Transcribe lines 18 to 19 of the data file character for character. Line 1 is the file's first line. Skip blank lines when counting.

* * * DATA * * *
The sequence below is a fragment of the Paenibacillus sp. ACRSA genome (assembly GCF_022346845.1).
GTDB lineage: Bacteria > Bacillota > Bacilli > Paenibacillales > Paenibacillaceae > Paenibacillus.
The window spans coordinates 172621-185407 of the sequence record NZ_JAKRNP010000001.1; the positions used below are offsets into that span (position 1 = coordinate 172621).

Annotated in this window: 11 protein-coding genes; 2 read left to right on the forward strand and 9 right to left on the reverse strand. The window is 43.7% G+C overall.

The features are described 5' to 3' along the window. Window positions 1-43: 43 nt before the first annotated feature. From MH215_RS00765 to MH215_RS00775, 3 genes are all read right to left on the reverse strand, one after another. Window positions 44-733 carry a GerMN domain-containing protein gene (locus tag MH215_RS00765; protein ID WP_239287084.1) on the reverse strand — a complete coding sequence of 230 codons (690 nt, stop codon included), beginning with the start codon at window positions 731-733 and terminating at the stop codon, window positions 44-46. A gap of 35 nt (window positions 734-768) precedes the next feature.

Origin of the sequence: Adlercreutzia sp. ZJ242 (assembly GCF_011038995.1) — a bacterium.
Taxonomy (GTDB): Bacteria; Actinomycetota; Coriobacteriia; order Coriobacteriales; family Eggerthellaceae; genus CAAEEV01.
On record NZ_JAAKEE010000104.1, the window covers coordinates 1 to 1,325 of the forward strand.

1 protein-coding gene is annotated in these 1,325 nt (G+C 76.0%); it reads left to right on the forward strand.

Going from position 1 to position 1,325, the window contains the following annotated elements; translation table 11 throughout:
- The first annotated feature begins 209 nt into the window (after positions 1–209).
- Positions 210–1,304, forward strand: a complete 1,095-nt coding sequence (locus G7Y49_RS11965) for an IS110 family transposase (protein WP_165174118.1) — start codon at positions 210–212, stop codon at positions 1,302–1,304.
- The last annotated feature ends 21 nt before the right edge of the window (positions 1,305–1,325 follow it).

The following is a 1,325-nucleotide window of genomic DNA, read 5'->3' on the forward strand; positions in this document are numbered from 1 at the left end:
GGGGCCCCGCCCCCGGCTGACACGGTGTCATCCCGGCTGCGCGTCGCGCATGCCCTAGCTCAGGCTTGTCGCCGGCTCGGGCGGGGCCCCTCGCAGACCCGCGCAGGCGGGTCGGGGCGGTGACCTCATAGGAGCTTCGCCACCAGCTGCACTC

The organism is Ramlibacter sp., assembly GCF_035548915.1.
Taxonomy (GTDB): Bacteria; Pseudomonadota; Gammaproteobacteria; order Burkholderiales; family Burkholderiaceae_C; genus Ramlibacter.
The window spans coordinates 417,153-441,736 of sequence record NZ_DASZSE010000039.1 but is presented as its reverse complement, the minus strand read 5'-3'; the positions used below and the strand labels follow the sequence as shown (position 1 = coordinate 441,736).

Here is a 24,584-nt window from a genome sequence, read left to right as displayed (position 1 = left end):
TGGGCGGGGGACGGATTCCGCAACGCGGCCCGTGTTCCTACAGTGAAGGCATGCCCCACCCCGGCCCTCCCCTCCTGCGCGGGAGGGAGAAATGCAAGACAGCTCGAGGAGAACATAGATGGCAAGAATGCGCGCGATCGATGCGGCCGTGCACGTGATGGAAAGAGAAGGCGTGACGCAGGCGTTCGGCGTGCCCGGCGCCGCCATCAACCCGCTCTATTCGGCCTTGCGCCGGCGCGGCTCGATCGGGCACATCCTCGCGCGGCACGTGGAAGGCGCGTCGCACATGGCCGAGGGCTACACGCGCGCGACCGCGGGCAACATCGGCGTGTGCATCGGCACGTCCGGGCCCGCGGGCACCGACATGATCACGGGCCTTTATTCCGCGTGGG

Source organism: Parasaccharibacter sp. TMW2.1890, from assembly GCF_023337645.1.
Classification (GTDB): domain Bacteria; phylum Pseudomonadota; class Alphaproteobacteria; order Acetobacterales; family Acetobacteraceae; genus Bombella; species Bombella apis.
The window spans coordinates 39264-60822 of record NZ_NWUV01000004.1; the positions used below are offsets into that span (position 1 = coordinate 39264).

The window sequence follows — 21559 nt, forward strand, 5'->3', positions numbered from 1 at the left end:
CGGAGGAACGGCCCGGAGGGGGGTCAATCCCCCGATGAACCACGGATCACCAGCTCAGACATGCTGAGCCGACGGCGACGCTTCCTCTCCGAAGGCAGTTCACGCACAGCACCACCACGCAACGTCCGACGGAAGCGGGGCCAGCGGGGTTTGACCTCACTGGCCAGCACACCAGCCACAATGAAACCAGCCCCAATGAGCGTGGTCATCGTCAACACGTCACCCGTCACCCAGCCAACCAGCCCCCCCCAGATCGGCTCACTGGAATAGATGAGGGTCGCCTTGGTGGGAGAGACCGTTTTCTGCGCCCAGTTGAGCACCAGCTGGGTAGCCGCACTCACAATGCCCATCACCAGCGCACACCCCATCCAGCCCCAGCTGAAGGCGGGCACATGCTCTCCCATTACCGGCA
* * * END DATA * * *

The window spans coordinates 417,153-441,736 of sequence record NZ_DASZSE010000039.1 but is presented as its reverse complement, the minus strand read 5'-3'; the positions used below and the strand labels follow the sequence as shown (position 1 = coordinate 441,736).

Here is a 24,584-nt window from a genome sequence, read left to right as displayed (position 1 = left end):